There, a carpet-bagger explains to a coloured voter why the Negro has not yet received his ” forty acres and a good mule.
“ A fellow bawls on the stairs, as we push past him ” “Dat all right, anyhow ; the culled men now hab dere rights!”
After much ado with the Black
police, who fancy that being White men we must be spies and traitors, we reach the Second Chamber
, a long, uncarpeted, and filthy room.
Spittoons are laid about, and some of the Negro senators smoke and loll in their easy seats.
The air is foul.
Each senator has a chair, on which his name is painted in big letters; but he seems incapable of sitting still.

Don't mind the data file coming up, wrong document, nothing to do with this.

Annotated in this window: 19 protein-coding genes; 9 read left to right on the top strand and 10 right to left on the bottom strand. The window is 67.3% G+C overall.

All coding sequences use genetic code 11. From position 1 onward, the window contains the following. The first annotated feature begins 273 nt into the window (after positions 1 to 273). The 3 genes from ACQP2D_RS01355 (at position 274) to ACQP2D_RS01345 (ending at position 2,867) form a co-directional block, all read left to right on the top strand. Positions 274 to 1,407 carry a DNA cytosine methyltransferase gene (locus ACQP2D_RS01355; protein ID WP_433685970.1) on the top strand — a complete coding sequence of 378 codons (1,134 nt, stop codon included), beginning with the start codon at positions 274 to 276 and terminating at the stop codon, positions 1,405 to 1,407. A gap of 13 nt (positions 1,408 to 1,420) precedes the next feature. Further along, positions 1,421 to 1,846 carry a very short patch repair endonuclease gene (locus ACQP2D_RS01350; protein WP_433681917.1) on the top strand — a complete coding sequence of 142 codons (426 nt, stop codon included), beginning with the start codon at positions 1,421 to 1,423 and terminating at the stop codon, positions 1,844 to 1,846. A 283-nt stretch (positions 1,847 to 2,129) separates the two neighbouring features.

He loafs about; rises to order; chatters with a crony.
Five or six senators are speaking, all at the same time, each senator accusing the other of lying and deception.
“ Order da!”
“ Missa Speeka!”
“ Down, you nigga, down!”
The uproar beats the tumult of a country fair.
, the gentleman who presides, seats us near his chair and offers us some explanations of the scene.
“ You wonder we permit smoking in the Chambers
Well, gentlemen, my answer is, we ”